• Do you care about diverse representation in your company or in media? When recruiting, make sure you are treating the person as an INDIVIDUAL, not a representative of a certain group. Also, sometimes companies have a tendency to focus so much on recruiting that they forget the necessity of creating a culture that is welcoming and inclusive to all. Basically, if you build it, they will come.
  • There’s no easy, consistent line between productive discomfort and actual pain when it comes to digging into complex issues. Kellie’s mentor has a helpful framework: sameness is safety, and difference is growth (and possibly “danger”) - and there’s a spectrum of where difference feels like growth and when it feels dangerous. Especially for the facilitation of tough conversations, it’s important to monitor the room for when we may need to pull people back into a place of safety so that they can recharge their batteries to go back into growth mode.
  • There’s no such thing as a fully “safe” space that leads to growth. Instead, we aim for brave spaces (for growth and leaning into productive discomfort) and healing spaces (for recharging and processing).
  • In a difficult year that also saw explosive growth for her company, Kellie had to process guilt over success seeming to come out of the suffering of her community—but ultimately she was reminded that this has been her mission since the beginning, and that it took tragedy for the world to wake up to the problem was not her responsibility or fault. Entrepreneurs solve problems they see that often many others don’t. 
  • VVT Lesson: What happens in uncomfortable conversations? Sometimes, we go "primal". Understanding our goals when fear enters the picture is key to making difficult conversation work better.


Kellie Wagner is a consultant, speaker, and the founder of Collective, a national diversity, equity, and inclusion consultancy and research lab focused on shifting how companies build, grow, engage, and retain diverse teams in today’s world.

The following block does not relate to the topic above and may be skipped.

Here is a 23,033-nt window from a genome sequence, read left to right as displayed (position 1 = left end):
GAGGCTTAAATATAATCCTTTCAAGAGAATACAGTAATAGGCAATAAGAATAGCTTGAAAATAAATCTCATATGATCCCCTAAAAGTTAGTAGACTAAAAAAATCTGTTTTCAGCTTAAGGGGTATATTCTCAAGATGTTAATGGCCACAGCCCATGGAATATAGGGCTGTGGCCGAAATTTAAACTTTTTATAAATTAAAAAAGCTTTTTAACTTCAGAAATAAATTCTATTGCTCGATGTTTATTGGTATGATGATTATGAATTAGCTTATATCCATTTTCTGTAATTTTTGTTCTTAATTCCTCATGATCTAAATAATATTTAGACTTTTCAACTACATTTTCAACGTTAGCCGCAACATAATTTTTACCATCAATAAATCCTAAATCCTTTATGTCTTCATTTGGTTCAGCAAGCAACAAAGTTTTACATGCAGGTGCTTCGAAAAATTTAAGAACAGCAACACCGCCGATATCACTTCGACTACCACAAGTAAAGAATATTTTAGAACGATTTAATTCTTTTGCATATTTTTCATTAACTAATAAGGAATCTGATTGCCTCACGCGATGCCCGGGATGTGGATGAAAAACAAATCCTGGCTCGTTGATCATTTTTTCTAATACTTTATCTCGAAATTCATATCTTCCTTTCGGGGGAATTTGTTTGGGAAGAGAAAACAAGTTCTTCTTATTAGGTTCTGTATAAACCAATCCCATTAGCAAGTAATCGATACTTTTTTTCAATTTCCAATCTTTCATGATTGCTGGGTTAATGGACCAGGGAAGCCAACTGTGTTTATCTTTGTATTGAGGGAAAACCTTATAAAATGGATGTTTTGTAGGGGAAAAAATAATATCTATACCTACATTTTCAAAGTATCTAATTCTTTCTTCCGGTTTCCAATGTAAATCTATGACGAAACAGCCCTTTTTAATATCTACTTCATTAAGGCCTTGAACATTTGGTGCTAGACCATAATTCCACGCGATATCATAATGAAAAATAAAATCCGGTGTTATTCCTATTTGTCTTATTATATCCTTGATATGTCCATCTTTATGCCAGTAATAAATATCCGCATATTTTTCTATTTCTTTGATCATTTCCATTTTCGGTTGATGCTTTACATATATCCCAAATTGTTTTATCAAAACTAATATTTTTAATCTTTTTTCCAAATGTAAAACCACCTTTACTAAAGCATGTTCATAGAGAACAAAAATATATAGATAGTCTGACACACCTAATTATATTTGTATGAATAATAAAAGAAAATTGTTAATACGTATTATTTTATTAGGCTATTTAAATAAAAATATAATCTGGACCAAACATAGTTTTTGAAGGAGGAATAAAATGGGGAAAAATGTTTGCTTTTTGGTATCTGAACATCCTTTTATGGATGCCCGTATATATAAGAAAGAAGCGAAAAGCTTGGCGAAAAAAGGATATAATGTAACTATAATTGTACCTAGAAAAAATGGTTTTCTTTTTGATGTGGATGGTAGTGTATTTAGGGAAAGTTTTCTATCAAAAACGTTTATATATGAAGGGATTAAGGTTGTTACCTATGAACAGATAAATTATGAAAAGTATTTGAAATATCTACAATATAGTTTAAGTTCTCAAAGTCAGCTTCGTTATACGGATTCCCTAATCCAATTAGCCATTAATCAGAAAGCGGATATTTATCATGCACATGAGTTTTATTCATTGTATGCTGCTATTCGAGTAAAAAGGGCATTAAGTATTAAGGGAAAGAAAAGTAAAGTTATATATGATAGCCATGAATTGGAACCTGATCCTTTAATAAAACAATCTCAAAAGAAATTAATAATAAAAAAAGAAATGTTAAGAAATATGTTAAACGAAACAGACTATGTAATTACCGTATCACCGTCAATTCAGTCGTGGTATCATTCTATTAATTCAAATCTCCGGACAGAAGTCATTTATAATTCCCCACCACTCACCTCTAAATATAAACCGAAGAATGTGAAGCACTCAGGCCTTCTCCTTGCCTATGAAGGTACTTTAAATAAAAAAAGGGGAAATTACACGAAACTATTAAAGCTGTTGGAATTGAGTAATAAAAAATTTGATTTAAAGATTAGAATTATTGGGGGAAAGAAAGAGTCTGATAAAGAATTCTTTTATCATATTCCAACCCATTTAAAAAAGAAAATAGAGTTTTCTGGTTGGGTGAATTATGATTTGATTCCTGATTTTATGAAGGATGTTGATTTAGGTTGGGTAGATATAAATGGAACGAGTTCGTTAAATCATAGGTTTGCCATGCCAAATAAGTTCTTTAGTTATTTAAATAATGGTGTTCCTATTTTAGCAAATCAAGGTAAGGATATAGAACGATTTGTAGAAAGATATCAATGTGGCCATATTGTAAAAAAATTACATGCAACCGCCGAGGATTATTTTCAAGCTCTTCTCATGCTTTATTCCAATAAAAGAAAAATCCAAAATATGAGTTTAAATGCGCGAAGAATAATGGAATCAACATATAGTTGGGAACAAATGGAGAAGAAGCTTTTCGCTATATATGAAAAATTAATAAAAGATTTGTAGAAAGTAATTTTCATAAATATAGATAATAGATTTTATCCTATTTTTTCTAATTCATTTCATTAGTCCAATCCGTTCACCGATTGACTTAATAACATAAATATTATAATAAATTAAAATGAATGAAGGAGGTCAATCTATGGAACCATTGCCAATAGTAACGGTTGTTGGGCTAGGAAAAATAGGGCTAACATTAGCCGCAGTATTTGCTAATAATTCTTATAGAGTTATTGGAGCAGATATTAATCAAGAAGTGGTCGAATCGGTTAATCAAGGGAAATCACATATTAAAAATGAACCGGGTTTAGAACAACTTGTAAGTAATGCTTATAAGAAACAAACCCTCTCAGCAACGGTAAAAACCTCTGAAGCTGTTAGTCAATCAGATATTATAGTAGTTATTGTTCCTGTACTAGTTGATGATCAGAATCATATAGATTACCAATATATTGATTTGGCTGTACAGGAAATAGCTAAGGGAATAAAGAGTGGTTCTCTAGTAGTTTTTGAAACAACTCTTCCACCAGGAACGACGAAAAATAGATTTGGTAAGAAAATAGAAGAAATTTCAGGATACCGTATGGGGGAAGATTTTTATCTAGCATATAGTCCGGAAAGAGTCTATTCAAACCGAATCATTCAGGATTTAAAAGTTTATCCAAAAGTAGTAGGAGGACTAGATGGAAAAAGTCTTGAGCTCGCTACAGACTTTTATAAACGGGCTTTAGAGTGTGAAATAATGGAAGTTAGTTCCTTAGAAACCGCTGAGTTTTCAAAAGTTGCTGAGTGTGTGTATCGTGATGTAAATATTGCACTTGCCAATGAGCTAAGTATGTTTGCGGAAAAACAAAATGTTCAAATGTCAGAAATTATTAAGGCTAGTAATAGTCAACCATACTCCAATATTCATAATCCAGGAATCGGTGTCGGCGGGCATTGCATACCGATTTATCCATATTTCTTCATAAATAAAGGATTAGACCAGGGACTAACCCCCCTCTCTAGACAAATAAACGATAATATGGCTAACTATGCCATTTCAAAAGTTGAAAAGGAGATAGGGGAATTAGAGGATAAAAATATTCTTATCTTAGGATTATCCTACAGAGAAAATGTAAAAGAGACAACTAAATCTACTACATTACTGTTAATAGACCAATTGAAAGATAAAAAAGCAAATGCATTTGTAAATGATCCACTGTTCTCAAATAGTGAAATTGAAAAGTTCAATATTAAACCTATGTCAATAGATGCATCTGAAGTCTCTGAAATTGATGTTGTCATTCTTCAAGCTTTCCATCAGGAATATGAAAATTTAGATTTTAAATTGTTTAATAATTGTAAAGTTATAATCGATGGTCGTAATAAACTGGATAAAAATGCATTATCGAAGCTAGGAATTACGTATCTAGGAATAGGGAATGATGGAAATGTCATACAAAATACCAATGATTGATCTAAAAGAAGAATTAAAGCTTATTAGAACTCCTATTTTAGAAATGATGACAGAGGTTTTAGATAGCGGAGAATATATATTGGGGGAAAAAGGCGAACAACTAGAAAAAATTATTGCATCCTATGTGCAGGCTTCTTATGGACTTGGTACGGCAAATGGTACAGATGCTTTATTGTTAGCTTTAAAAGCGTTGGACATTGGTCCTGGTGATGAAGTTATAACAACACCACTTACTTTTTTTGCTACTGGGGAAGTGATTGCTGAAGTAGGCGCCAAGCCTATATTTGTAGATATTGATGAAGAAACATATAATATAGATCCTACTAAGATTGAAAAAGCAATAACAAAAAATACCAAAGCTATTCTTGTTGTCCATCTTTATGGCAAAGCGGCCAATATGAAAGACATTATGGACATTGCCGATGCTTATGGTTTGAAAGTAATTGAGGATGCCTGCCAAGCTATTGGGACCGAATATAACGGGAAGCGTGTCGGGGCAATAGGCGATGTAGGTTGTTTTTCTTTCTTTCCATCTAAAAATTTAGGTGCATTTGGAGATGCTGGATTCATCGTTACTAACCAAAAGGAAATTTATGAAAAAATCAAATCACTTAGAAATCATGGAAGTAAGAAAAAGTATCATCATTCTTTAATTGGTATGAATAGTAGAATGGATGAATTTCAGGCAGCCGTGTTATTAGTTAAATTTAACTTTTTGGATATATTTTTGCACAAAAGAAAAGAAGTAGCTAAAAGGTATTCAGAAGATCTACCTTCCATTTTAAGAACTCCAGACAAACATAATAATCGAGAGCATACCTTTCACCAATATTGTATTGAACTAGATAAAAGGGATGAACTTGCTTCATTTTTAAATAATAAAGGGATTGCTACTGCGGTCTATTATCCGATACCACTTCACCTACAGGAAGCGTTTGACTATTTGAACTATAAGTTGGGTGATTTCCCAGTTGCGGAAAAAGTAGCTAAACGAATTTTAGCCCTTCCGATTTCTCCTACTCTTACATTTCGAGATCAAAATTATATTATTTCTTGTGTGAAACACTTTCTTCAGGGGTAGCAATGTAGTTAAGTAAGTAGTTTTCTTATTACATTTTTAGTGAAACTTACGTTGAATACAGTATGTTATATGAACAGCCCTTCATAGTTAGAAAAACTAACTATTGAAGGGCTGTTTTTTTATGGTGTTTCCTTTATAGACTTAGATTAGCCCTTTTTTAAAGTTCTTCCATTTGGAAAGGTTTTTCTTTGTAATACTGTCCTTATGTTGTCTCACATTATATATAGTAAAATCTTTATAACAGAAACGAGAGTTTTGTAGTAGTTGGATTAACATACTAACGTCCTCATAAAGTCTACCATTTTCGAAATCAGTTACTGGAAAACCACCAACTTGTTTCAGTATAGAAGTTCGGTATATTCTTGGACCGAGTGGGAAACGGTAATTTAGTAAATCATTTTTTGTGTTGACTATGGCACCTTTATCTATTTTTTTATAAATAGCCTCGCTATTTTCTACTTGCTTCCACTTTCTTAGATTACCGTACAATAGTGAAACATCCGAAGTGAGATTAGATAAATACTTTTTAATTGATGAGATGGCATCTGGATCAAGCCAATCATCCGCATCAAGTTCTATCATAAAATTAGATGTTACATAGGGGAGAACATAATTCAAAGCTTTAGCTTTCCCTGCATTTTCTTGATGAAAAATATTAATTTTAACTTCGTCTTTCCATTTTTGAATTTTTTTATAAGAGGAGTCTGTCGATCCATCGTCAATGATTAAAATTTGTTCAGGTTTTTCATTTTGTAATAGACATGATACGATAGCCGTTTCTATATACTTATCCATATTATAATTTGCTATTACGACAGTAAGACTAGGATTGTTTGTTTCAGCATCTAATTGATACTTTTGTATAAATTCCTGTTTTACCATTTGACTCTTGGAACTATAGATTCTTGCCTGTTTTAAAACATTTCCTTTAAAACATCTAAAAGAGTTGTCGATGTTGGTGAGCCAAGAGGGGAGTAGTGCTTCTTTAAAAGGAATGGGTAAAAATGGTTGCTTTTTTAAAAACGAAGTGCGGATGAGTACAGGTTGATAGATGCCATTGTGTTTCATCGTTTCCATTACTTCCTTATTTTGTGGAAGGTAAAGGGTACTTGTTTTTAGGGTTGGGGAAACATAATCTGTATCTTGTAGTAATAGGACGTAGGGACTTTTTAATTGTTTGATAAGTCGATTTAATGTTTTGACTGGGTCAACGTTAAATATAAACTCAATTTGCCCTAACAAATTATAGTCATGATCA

After nearly a decade working at fast-paced tech startups like Meetup and, Kellie helps high-growth organizations address common culture problems hindering their diversity efforts. Having worked with dozens of startups as they evaluate issues of DEI from the ground up, Collective takes a human-centered, research-driven approach to building inclusion and equity into the foundation of organizations.  Kellie's cornerstone research and practical work is centered around three objectives– understanding how to best engage effectively across difference both interpersonally and as a team, how to engender trust on diverse teams, and how to empower diverse perspectives and backgrounds to foster a culture of belonging.

Kellie has been featured in Forbes, AlleyWatch, and VentureFizz, and speaks regularly at businesses and conferences, including Grace Hopper Celebration of Women in Computing, Culture Amp’s Culture Conference, HR Redefined Conference, The Muse, Deloitte, and The Wing. She’s a graduate of NYU's Managing Workplace Diversity & Inclusion program, holds an MFA from The New School, and sits on the board of Experience Camps, a free grief camp for kids who have experienced loss.